One of the more interesting camouflage patterns developed by the US Military is the Night Desert camo pattern. It stands out for its unique grid design, which looks nothing the classic camo patterns used by the military. In fact, it doesn’t really look like camo at all. And even though it was designed for desert use, it definitely doesn’t look like anything that would blend into the colors and terrain of a desert environment.
So what is the story behind this unique pattern?
In 1967, the Army came up with the idea to develop a means to avoid detection from Soviet NVD’s (night vision devices), and in 1982 began issuing a new type of camouflage, known as Night Desert. Since the images picked up by night vision instruments appeared grid-like, the idea was to design clothing with a grid-like pattern to render it invisible to the Soviet night vision optics.
The camo was issued in the form of pants and a parka, designed to be worn at nighttime over the standard 6-color desert camouflage pattern. Not only did this ostensibly provide cover from night vision, it also gave the soldiers some extra insulation against the chilly desert night temperatures.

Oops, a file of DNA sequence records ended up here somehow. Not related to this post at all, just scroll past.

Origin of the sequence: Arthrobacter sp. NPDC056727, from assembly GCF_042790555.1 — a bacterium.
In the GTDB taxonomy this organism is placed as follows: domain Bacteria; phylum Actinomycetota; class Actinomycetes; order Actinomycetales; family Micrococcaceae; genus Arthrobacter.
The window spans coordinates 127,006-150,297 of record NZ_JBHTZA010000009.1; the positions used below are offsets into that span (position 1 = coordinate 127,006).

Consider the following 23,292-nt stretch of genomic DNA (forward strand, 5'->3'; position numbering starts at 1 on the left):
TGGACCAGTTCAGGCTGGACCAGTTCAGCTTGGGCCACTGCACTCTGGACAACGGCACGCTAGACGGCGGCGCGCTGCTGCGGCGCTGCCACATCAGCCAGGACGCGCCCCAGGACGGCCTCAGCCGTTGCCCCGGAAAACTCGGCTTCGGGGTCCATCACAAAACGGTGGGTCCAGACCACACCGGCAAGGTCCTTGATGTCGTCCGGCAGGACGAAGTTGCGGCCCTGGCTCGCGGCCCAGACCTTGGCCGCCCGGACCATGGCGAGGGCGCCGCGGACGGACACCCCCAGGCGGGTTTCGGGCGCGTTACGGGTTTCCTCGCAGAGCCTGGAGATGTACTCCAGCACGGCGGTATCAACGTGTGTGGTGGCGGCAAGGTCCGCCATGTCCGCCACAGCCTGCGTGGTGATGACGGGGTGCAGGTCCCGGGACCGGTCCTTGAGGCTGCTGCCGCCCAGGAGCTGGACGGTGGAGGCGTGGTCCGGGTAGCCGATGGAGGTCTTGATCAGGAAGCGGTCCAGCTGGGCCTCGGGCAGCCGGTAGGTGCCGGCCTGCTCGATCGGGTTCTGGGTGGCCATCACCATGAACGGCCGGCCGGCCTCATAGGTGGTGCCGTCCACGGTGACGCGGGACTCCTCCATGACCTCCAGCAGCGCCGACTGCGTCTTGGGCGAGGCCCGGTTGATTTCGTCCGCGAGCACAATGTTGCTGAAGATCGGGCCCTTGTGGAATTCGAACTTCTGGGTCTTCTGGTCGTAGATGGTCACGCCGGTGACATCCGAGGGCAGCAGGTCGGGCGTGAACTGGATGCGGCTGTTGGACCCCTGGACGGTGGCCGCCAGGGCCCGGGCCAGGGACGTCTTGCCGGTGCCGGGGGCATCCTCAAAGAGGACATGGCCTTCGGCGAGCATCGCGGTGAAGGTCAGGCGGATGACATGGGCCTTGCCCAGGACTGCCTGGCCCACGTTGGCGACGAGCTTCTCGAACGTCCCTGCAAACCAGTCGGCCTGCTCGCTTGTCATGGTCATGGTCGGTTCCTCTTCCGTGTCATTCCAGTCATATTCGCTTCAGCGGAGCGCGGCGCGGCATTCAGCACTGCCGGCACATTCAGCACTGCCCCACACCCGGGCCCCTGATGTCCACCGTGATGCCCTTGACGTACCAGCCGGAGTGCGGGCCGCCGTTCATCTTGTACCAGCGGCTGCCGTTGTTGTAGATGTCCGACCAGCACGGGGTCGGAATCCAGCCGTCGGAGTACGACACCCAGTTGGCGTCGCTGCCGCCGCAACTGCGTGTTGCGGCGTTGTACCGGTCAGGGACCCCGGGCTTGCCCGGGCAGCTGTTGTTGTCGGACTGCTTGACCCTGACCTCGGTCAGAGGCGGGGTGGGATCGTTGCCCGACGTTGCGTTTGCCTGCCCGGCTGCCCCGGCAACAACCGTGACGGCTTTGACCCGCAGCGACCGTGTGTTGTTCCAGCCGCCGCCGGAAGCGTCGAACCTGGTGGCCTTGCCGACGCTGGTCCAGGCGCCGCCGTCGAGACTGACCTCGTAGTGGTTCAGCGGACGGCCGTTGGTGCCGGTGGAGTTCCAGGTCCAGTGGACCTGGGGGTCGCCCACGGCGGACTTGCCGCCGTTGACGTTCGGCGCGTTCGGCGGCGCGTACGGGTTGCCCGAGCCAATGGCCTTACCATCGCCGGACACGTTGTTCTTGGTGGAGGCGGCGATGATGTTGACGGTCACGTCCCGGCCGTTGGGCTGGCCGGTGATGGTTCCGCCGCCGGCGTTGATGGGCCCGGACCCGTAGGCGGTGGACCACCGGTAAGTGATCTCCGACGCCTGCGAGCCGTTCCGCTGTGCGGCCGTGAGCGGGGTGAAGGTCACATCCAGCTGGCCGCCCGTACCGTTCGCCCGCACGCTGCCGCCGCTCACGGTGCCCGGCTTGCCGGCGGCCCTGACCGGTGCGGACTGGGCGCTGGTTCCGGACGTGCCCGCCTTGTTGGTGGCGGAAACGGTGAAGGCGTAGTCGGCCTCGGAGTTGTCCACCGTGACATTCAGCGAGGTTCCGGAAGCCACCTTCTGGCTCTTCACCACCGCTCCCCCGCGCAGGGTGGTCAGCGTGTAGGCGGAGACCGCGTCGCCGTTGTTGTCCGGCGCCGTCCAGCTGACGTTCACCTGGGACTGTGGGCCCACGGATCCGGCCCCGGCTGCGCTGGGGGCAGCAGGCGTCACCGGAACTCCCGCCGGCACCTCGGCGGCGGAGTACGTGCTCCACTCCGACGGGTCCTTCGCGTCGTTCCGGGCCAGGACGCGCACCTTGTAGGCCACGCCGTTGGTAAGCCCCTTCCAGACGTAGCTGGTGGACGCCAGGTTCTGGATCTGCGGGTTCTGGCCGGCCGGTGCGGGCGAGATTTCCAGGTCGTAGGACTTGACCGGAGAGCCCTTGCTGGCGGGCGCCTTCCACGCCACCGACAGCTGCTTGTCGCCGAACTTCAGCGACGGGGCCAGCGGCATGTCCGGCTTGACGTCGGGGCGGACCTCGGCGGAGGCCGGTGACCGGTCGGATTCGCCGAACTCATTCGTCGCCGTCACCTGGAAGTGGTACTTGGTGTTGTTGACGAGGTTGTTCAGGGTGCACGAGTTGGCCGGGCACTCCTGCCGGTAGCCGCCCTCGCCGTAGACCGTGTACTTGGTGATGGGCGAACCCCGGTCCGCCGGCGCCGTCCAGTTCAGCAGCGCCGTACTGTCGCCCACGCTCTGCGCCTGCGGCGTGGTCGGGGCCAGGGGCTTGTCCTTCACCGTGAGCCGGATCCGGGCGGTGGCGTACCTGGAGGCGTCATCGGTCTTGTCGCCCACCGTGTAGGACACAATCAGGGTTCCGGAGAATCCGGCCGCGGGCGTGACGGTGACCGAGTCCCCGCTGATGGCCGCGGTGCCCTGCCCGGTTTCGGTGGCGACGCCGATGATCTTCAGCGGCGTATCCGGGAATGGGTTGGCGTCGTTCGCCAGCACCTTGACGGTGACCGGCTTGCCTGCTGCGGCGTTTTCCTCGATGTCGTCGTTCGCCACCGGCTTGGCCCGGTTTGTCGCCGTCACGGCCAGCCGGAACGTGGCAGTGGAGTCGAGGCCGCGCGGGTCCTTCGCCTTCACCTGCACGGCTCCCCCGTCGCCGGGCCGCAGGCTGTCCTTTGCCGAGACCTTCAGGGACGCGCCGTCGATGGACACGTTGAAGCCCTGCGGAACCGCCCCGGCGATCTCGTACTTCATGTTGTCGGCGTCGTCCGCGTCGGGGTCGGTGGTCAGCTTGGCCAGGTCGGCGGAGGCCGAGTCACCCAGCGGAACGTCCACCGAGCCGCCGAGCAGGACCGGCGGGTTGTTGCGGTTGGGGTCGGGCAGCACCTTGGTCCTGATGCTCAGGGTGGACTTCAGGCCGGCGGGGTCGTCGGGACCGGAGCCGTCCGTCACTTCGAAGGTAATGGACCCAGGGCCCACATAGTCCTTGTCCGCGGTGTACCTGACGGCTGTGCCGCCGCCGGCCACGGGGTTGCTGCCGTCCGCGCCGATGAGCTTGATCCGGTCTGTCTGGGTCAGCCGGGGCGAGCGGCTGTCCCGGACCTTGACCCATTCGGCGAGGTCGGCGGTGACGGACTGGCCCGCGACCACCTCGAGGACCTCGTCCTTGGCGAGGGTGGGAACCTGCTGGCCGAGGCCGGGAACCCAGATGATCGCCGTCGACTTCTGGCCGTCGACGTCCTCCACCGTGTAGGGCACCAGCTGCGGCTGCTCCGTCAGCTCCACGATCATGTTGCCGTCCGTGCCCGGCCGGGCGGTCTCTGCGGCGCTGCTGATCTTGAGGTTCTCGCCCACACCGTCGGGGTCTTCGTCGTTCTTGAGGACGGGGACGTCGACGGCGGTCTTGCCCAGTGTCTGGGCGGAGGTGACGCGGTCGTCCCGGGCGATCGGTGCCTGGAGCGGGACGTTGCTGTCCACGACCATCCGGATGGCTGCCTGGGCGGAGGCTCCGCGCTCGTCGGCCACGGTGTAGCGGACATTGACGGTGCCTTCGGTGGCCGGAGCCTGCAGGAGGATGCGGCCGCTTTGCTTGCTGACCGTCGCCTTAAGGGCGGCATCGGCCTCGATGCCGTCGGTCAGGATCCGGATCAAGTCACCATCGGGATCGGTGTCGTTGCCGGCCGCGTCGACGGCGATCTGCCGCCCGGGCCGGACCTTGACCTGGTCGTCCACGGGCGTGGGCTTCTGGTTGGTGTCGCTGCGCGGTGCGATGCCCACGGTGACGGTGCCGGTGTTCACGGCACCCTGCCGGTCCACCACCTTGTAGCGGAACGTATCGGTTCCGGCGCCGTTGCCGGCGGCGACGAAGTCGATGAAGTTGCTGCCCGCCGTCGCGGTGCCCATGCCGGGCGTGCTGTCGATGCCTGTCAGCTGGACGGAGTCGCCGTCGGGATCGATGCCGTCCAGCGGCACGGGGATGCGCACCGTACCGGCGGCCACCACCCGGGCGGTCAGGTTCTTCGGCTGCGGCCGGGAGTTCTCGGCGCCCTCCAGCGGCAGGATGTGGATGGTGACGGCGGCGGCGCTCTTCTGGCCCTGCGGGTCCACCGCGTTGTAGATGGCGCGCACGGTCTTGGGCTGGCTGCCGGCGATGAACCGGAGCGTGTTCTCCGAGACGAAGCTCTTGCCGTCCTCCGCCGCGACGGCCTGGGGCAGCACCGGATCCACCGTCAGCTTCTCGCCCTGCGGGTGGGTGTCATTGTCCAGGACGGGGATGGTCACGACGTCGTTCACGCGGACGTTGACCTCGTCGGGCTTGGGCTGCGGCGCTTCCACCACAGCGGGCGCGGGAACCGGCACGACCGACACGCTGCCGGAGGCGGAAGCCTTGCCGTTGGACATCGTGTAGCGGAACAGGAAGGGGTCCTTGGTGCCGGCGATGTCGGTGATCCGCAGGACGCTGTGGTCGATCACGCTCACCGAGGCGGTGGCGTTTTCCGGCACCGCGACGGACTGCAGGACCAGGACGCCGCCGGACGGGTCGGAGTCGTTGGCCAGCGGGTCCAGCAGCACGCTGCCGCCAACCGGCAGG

But it was not until the Gulf War in 1990 that Night Desert camo actually was put to widespread use. Night Desert was used in the army, and by Special Forces, in both Desert Shield and Desert Storm. The soldiers liked the uniform, as it was roomy and warm.
However, there was just one problem: it didn’t work. Although it was designed to render the wearer invisible to NVD’s, as we said, by the 1990’s night vision technology had advanced to the point where the grid pattern didn’t help to avoid detection. If anything, the wearer was more easily detected in them than in standard desert camo, as some experiments showed.
By the mid 90’s, Night Desert was discontinued by the military, although its popularity didn’t seem to suffer. Private companies manufactured gear in Night Desert, including BDU jackets, boonie hats, and GORE-TEX suits. One version, a reversible jacket with Night Desert on one side and 3-Color Desert on the other side, was even bought and used by Special Forces in Iraq and Afghanistan. The pattern began to catch on in fashion as well, due to its unusual, “cool” look.
Nowadays, there is no special camouflage pattern for nighttime, instead uniforms use infrared reflective technology to avoid night vision detection.
But Night Desert still looks cool.